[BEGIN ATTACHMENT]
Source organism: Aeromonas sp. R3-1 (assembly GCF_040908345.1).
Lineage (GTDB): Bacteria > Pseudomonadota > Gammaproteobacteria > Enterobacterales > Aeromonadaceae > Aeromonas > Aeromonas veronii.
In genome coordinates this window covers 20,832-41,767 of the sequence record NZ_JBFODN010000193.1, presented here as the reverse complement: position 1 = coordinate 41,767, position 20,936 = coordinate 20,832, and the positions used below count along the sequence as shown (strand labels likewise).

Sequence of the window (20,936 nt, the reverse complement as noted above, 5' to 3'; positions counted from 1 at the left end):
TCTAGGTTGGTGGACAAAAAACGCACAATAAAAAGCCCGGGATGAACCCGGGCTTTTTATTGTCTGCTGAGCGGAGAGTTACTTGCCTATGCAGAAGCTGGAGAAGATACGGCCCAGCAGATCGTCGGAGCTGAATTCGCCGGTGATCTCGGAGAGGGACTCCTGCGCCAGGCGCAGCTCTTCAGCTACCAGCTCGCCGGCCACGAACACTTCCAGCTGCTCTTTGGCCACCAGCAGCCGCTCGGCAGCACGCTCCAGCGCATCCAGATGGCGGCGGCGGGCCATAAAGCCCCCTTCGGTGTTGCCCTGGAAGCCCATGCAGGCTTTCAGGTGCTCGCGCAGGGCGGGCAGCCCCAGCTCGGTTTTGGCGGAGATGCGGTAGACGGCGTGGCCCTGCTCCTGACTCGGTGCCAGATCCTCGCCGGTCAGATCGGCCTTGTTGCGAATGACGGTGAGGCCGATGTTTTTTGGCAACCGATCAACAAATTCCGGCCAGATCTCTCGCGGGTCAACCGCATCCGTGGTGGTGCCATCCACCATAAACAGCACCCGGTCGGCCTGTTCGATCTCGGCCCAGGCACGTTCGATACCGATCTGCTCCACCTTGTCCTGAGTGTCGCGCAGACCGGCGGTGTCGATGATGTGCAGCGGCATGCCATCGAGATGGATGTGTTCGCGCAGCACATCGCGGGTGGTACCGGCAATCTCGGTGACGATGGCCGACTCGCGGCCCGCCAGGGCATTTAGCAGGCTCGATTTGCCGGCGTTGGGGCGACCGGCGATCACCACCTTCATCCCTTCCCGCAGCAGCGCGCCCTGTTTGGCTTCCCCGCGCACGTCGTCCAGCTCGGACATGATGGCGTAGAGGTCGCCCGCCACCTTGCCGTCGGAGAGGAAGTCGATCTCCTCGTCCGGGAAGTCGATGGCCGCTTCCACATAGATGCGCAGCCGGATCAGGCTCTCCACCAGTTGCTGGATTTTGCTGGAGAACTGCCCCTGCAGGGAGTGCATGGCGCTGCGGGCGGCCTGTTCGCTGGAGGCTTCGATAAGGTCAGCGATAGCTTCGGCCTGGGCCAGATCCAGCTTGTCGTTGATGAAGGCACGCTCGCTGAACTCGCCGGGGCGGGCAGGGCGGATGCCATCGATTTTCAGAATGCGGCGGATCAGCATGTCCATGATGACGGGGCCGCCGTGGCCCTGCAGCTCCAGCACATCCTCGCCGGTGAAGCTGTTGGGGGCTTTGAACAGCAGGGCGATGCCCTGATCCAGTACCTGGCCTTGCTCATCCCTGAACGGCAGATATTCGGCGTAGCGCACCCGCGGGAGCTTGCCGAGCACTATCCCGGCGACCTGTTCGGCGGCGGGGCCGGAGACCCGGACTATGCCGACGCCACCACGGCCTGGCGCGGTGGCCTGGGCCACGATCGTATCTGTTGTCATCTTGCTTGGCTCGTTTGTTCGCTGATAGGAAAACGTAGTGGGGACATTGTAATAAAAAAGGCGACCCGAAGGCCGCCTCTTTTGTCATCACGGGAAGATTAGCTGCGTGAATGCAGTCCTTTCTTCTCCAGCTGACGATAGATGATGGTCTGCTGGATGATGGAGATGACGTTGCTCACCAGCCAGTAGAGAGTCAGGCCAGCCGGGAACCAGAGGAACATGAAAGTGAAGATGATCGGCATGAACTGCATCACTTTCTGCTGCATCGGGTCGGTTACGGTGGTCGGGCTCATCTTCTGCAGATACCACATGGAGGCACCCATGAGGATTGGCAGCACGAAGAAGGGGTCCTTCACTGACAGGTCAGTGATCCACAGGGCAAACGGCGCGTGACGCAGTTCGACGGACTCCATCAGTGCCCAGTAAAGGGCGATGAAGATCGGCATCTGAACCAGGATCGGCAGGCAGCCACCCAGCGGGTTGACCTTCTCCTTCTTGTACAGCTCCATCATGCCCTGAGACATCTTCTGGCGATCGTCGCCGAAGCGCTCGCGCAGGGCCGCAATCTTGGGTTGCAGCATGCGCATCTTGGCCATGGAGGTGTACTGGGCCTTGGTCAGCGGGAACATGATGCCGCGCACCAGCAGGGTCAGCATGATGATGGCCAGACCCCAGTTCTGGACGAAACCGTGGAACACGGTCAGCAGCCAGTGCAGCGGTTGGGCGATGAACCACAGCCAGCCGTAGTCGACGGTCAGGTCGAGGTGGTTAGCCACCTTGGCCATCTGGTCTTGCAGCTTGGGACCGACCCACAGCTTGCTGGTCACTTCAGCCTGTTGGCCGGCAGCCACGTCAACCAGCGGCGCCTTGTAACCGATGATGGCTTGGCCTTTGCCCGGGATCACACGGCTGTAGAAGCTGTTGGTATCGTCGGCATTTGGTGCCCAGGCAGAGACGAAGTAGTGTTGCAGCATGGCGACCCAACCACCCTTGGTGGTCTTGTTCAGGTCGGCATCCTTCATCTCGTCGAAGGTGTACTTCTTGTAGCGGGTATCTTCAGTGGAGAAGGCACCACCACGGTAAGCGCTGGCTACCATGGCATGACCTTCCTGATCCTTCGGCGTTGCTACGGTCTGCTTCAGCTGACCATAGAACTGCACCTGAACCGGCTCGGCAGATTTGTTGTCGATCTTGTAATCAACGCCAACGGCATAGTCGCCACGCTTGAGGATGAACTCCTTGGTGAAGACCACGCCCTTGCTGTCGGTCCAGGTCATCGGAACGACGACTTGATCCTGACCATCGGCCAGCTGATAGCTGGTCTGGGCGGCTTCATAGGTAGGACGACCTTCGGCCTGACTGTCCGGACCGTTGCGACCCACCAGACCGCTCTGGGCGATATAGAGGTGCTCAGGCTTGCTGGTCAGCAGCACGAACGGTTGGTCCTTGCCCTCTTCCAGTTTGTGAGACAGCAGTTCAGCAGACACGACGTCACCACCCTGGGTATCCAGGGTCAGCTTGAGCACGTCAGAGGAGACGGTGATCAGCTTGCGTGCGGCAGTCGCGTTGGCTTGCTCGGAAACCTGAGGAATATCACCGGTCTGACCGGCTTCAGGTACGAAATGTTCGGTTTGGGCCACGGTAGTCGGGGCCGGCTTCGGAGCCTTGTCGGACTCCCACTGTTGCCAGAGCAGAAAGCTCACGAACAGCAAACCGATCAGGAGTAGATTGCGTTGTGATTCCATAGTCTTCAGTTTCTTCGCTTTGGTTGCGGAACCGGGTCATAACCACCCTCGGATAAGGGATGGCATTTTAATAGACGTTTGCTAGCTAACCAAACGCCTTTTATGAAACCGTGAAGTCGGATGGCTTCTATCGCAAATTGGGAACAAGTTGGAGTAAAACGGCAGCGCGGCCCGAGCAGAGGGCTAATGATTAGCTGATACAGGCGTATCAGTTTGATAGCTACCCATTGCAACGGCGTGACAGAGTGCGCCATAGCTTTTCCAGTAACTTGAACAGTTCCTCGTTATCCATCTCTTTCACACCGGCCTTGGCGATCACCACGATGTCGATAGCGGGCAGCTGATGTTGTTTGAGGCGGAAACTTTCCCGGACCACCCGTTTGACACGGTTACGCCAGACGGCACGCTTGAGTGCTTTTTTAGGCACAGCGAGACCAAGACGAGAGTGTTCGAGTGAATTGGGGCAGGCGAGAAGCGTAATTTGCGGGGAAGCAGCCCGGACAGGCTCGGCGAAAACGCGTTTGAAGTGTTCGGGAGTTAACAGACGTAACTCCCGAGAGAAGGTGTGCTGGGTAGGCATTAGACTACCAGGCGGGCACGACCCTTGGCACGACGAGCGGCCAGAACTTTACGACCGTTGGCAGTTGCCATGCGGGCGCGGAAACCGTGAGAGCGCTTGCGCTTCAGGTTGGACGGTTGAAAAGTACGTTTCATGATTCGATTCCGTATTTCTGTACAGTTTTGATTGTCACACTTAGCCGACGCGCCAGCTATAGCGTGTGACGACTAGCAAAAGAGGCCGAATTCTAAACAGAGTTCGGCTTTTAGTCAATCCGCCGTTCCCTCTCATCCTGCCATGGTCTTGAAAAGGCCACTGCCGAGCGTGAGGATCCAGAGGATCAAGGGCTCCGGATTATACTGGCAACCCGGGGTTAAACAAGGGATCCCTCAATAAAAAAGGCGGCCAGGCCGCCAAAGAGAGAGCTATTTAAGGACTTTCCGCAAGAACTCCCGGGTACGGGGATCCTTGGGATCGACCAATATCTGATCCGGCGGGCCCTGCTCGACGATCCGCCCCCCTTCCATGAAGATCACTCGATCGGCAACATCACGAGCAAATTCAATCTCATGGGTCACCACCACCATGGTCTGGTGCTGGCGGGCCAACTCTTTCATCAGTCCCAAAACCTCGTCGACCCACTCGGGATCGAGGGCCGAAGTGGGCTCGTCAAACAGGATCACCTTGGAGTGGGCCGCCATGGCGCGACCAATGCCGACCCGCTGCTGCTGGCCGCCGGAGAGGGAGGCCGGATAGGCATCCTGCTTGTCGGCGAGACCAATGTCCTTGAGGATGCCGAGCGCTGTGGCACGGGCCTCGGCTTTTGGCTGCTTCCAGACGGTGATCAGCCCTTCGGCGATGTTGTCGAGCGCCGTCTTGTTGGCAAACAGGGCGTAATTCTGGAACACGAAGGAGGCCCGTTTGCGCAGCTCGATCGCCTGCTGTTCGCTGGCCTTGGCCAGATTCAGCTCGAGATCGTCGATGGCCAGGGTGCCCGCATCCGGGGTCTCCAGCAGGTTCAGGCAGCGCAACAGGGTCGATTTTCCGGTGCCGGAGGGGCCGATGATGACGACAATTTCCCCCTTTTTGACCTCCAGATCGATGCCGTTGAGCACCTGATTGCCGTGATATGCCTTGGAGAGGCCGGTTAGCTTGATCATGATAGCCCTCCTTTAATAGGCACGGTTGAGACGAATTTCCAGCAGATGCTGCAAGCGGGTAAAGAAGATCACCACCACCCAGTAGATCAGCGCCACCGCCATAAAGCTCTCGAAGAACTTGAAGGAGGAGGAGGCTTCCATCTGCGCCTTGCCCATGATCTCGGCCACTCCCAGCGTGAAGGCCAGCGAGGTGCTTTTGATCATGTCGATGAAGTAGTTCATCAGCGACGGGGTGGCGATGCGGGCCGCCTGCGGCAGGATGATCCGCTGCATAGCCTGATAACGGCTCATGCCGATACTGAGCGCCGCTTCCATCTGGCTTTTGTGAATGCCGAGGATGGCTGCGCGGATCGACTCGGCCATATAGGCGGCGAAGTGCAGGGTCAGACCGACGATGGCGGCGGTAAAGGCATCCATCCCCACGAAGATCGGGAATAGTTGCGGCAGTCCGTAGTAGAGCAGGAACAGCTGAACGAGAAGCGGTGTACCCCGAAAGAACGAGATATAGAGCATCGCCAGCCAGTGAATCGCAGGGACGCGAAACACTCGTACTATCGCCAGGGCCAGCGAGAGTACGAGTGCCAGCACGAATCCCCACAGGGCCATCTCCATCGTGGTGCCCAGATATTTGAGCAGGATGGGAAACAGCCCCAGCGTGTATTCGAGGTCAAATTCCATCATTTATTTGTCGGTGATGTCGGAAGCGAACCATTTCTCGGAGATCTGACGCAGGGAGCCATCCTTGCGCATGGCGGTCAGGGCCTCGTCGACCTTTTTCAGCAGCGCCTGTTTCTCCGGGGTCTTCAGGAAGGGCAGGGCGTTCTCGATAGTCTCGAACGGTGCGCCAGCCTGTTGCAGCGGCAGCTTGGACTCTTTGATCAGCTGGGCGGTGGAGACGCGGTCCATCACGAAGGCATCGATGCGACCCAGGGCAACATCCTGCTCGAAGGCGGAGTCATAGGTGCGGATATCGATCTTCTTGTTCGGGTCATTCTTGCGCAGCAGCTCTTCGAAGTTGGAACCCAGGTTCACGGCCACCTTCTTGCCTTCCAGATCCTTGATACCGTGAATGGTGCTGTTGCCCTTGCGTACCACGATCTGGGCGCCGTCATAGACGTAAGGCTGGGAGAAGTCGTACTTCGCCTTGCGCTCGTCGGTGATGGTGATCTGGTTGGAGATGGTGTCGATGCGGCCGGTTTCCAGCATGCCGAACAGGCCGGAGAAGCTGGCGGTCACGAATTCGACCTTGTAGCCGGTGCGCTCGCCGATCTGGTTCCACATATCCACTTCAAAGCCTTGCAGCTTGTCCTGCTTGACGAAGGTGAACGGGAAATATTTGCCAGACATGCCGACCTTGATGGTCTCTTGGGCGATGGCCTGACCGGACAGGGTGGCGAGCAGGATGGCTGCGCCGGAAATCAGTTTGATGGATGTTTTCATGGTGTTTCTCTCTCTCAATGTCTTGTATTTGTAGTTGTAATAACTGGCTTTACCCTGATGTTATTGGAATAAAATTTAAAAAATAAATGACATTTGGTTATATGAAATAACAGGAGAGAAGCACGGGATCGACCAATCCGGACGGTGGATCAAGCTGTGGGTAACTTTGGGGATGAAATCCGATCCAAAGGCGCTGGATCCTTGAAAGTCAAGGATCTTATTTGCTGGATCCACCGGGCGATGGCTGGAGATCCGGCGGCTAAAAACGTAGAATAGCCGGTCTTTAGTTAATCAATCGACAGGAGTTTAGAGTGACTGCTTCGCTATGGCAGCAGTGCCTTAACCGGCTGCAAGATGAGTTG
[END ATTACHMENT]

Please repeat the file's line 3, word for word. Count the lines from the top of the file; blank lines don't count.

In genome coordinates this window covers 20,832-41,767 of the sequence record NZ_JBFODN010000193.1, presented here as the reverse complement: position 1 = coordinate 41,767, position 20,936 = coordinate 20,832, and the positions used below count along the sequence as shown (strand labels likewise).